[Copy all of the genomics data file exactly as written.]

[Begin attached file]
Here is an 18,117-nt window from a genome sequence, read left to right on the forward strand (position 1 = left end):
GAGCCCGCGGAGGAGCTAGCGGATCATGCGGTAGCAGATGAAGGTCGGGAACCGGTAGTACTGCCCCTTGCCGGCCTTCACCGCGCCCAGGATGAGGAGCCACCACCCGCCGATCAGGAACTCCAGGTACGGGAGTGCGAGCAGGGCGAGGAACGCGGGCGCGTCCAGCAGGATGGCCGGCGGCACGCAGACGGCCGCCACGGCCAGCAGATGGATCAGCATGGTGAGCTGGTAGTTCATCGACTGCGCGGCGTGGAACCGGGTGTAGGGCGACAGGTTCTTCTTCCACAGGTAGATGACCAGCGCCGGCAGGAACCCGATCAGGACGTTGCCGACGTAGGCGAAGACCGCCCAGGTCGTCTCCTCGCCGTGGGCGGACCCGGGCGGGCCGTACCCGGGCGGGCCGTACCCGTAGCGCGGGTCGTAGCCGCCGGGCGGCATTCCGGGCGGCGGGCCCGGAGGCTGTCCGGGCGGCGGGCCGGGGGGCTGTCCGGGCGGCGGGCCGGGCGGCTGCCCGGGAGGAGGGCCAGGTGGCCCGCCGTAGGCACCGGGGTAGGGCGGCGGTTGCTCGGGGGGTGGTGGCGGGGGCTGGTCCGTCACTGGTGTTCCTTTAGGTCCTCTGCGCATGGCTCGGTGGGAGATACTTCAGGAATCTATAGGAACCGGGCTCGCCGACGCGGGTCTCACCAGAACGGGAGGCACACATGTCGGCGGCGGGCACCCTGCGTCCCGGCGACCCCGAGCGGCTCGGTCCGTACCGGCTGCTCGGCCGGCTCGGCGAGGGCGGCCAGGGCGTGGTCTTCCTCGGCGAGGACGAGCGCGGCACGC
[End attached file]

Here is an 18,117-nt window from a genome sequence, read left to right on the forward strand (position 1 = left end):
GAGCCCGCGGAGGAGCTAGCGGATCATGCGGTAGCAGATGAAGGTCGGGAACCGGTAGTACTGCCCCTTGCCGGCCTTCACCGCGCCCAGGATGAGGAGCCACCACCCGCCGATCAGGAACTCCAGGTACGGGAGTGCGAGCAGGGCGAGGAACGCGGGCGCGTCCAGCAGGATGGCCGGCGGCACGCAGACGGCCGCCACGGCCAGCAGATGGATCAGCATGGTGAGCTGGTAGTTCATCGACTGCGCGGCGTGGAACCGGGTGTAGGGCGACAGGTTCTTCTTCCACAGGTAGATGACCAGCGCCGGCAGGAACCCGATCAGGACGTTGCCGACGTAGGCGAAGACCGCCCAGGTCGTCTCCTCGCCGTGGGCGGACCCGGGCGGGCCGTACCCGGGCGGGCCGTACCCGTAGCGCGGGTCGTAGCCGCCGGGCGGCATTCCGGGCGGCGGGCCCGGAGGCTGTCCGGGCGGCGGGCCGGGGGGCTGTCCGGGCGGCGGGCCGGGCGGCTGCCCGGGAGGAGGGCCAGGTGGCCCGCCGTAGGCACCGGGGTAGGGCGGCGGTTGCTCGGGGGGTGGTGGCGGGGGCTGGTCCGTCACTGGTGTTCCTTTAGGTCCTCTGCGCATGGCTCGGTGGGAGATACTTCAGGAATCTATAGGAACCGGGCTCGCCGACGCGGGTCTCACCAGAACGGGAGGCACACATGTCGGCGGCGGGCACCCTGCGTCCCGGCGACCCCGAGCGGCTCGGTCCGTACCGGCTGCTCGGCCGGCTCGGCGAGGGCGGCCAGGGCGTGGTCTTCCTCGGCGAGGACGAGCGCGGCACGC